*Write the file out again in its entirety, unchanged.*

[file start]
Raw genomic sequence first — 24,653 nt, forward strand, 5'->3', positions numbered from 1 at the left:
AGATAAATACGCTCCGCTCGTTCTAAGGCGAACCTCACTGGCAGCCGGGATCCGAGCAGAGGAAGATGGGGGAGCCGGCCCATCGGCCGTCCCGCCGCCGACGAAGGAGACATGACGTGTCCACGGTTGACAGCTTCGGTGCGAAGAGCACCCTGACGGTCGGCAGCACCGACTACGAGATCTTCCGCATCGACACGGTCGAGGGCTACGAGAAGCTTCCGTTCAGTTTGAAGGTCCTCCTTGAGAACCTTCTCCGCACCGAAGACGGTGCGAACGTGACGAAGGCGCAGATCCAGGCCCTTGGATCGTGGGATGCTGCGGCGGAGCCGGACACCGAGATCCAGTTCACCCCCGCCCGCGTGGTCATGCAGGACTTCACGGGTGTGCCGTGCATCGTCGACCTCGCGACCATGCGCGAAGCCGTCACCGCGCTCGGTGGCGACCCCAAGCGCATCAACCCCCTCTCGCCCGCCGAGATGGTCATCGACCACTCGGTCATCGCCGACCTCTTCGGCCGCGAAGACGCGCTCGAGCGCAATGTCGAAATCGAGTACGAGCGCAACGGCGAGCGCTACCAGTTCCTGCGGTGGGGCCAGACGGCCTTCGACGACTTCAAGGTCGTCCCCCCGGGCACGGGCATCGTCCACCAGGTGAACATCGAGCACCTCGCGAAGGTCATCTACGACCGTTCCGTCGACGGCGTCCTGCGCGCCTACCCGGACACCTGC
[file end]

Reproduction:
Raw genomic sequence first — 24,653 nt, forward strand, 5'->3', positions numbered from 1 at the left:
AGATAAATACGCTCCGCTCGTTCTAAGGCGAACCTCACTGGCAGCCGGGATCCGAGCAGAGGAAGATGGGGGAGCCGGCCCATCGGCCGTCCCGCCGCCGACGAAGGAGACATGACGTGTCCACGGTTGACAGCTTCGGTGCGAAGAGCACCCTGACGGTCGGCAGCACCGACTACGAGATCTTCCGCATCGACACGGTCGAGGGCTACGAGAAGCTTCCGTTCAGTTTGAAGGTCCTCCTTGAGAACCTTCTCCGCACCGAAGACGGTGCGAACGTGACGAAGGCGCAGATCCAGGCCCTTGGATCGTGGGATGCTGCGGCGGAGCCGGACACCGAGATCCAGTTCACCCCCGCCCGCGTGGTCATGCAGGACTTCACGGGTGTGCCGTGCATCGTCGACCTCGCGACCATGCGCGAAGCCGTCACCGCGCTCGGTGGCGACCCCAAGCGCATCAACCCCCTCTCGCCCGCCGAGATGGTCATCGACCACTCGGTCATCGCCGACCTCTTCGGCCGCGAAGACGCGCTCGAGCGCAATGTCGAAATCGAGTACGAGCGCAACGGCGAGCGCTACCAGTTCCTGCGGTGGGGCCAGACGGCCTTCGACGACTTCAAGGTCGTCCCCCCGGGCACGGGCATCGTCCACCAGGTGAACATCGAGCACCTCGCGAAGGTCATCTACGACCGTTCCGTCGACGGCGTCCTGCGCGCCTACCCGGACACCTGC